Richard Holler’s 1968 song, Abraham, Martin and John, still runs through my head when I think of these assassinations that shaped my world view from age 18 to 23, when I became a married woman in August, 1968.

Anybody here seen my old friend Abraham?
Can you tell me where he’s gone?
He freed lotta people but it seems the good they die young
You know I just looked around and he’s gone.

Anybody here seen my old friend John?
Can you tell me where he’s gone?
He freed lotta people but it seems the good they die young
I just looked around and he’s gone.

Anybody here seen my old friend Martin?
Can you tell me where he’s gone?
He freed lotta people but it seems the good they die young
I just looked around and he’s gone.

Didn’t you love the things that they stood for?
Didn’t they try to find some good for you and me?
And we’ll be free
Someday soon, it’s gonna be one day

Anybody here seen my old friend Bobby?
Can you tell me where he’s gone?
I thought I saw him walkin’ up over the hill
With Abraham, Martin, and John.

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Profile photo of Laurie Levy Laurie Levy
Boomer. Educator. Advocate. Eclectic topics: grandkids, special needs, values, aging, loss, & whatever. Author: Terribly Strange and Wonderfully Real.

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Characterizations: been there, moving, well written


  1. Betsy Pfau says:

    You sum up those days and the feelings they evoked so well, Laurie. I was much younger (you will see what happened to me during those four November days in 1963) and but I remember that song quite well. I was finishing up 10th grade in 1968. We sang that song at the bus stop, waiting to go to high school. Our world was upside down. Innocence was shattered.

  2. Dave Ventre says:

    Post WWII America seems to have been extensively shaped by the violent demise of those who rock the ruling class’s boat.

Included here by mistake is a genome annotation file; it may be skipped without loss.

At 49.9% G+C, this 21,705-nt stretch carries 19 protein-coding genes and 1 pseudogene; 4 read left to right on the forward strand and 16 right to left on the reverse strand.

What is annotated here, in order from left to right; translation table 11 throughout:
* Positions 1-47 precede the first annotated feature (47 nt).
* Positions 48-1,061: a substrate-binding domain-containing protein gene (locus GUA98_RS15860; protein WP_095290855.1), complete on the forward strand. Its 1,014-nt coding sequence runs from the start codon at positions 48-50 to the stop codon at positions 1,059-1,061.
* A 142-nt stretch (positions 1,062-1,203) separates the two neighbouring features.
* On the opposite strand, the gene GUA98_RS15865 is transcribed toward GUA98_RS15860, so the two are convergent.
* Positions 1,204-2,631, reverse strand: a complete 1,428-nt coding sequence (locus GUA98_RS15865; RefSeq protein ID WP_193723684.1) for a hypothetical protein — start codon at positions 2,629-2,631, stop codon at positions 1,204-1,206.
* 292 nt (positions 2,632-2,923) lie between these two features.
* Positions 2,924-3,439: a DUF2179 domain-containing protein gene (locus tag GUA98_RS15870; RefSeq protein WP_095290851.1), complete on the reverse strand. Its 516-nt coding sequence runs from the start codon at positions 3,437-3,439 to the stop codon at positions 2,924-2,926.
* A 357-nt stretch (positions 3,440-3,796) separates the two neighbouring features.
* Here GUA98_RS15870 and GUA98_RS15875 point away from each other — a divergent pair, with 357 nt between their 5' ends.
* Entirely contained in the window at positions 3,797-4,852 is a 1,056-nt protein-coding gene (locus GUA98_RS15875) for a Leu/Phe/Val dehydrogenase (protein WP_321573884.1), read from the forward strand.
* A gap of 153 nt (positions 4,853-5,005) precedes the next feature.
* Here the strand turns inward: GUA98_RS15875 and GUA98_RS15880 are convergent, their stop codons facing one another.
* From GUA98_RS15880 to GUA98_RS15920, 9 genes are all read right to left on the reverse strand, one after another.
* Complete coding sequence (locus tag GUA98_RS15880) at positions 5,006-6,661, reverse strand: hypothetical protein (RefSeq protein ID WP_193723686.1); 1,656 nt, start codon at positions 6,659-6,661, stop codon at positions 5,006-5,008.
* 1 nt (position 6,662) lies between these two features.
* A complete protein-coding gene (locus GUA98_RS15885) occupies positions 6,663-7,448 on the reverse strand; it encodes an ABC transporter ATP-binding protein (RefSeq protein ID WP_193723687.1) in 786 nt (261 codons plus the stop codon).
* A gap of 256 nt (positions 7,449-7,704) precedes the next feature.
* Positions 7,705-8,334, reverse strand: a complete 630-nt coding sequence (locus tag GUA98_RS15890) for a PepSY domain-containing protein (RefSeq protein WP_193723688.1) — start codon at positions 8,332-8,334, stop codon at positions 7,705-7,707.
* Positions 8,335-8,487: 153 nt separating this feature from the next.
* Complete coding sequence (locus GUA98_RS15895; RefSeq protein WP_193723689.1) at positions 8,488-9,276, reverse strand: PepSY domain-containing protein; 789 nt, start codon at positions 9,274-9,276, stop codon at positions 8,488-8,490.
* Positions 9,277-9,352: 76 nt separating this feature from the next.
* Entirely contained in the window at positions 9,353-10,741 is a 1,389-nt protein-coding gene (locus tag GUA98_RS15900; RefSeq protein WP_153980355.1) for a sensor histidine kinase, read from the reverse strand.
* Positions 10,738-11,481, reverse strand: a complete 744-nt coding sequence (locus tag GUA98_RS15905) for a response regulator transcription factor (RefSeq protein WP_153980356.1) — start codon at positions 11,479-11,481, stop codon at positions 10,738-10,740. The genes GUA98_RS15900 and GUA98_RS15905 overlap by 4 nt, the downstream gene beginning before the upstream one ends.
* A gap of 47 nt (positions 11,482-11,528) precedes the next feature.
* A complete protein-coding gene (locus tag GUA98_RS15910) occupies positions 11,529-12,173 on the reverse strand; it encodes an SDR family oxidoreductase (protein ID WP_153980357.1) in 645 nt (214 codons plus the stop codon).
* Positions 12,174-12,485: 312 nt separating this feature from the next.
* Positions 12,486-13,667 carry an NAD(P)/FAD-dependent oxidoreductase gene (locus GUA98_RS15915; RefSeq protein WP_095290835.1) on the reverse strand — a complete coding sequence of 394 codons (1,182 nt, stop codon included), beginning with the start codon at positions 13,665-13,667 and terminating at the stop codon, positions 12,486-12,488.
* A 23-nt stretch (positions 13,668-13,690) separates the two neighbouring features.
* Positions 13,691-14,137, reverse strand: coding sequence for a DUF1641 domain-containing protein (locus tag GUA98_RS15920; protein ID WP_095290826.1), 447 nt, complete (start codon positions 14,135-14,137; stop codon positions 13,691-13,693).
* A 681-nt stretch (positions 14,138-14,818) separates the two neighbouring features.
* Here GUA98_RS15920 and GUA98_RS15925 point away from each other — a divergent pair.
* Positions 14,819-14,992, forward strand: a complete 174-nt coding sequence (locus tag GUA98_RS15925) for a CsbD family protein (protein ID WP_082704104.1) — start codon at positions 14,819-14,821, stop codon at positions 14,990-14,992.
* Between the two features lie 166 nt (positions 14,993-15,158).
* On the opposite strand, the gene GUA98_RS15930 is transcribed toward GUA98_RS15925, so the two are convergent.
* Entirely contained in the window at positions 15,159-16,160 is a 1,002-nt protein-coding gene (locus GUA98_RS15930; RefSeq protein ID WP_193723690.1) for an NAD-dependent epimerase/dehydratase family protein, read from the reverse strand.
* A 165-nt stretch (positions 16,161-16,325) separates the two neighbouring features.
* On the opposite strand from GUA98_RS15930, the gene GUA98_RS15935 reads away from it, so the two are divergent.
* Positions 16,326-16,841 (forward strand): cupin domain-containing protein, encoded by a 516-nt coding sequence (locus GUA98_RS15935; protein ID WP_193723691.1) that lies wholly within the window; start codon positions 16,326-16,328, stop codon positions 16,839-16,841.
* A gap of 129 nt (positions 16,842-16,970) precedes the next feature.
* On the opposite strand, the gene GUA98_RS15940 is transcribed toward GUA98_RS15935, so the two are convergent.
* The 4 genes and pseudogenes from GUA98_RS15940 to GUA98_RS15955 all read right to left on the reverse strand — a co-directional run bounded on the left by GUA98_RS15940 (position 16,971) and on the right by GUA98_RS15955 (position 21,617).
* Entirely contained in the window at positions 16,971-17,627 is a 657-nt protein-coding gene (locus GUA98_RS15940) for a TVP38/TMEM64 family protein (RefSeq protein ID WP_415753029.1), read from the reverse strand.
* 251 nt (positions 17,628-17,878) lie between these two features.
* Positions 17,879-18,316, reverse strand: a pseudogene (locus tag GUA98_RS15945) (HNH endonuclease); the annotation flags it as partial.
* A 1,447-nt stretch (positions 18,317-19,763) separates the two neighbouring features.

I read somewhere that Jackie was not trying to escape the limo. She went out on the trunk to retrieve a large piece of her husband’s head and brain, in some crazy forlorn hope that it could be put back in place.

  3. John Shutkin says:

    Thank you for the moving recollections, Laurie. I particularly liked that you have now put a name — “flashbulb memories” — to the “Where were you wehn…..?”phenemenon that I also discussed. I am going to have to remember that perfect term going forward — though I realize that current generations probably don’t even know what “flashbulbs” are.

    And thank you too for reminding me of “Abraham, Martin and John,” which I’ve always resonated to. I recall being so surprised that it was sung by Dion, until then known only for some jukebox favorites such as “The Wanderer” and “Run Around Sue,” rather than “meaning” songs. Equally surprising, I have just googled and learned that Dick Holler’s previous hit had been the novelty song “Snoopy vs. The Red Baron.” These chilling assassinations obviously struck a chord (pun intended).

    • Laurie Levy says:

      I thought about the flashbulb reference since the lecturer teaches undergrads at Northwestern. Maybe he just used it for us “lifelong learners”? Thanks for your research about Dion and Dick Holler. I had no idea. I was going to say musicians probably have at least one great song, but I must admit to loving “Run Around Sue.”

  4. Thanx Laurie for your flashbulb memories of those three awful events. This week I wrote about my memories of JFK’s assassination and awhile ago penned my memories of MLK’s.
    (See https://www.myretrospect.com/birmingham/)

    As tragic as those assassinations were, what’s happening nationally these last few years seems as horrific, and today the hateful shooting in a gay club in Colorado. Heaven help us.

    • Laurie Levy says:

      I never thought I would feel as upset as I did in 1968, or that I would hate a president as much as Nixon. Yet, here we are. So much hate, although I just expressed mine for Nixon and Trump. But to kill people for who they are is unspeakable.

  5. Jim Willis says:

    Very well done, and I like the concept of flashbulb memories. You have laid out the three clearest ones for all of us boomers. I was working at the The Daily Oklahoman when Dr. King was killed, and I remember the sudden silence that engulfed the newsroom. Years later, when I lived in Memphis, I would take visitors to the Loraine Motel and adjacent Civil Rights Museum. Still hard to fathom after all these years.

  6. Khati Hendry says:

    Those assassinations coming one after the other were seared into our generation for sure. You describe them so well. It is sobering to realize they actually are part of a history before and after of violence and shattering destruction. Which we still seek to counteract and make sense of. Just as your dad was more affected by FDR’s death, I’m sure younger folks barely know about these three assassinations except perhaps as ancient history—or they don’t resonate. I remember the song Abraham, Martin and John well.

    • Laurie Levy says:

      Khati, so many things that affected our generation are ancient history to my grandkids. I have saved my stories for them and hope that someday they will read them. If we don’t know history, we are doomed to repeat it. I was blown away by the Rachel Maddow podcast Ultra. No one ever taught me that history.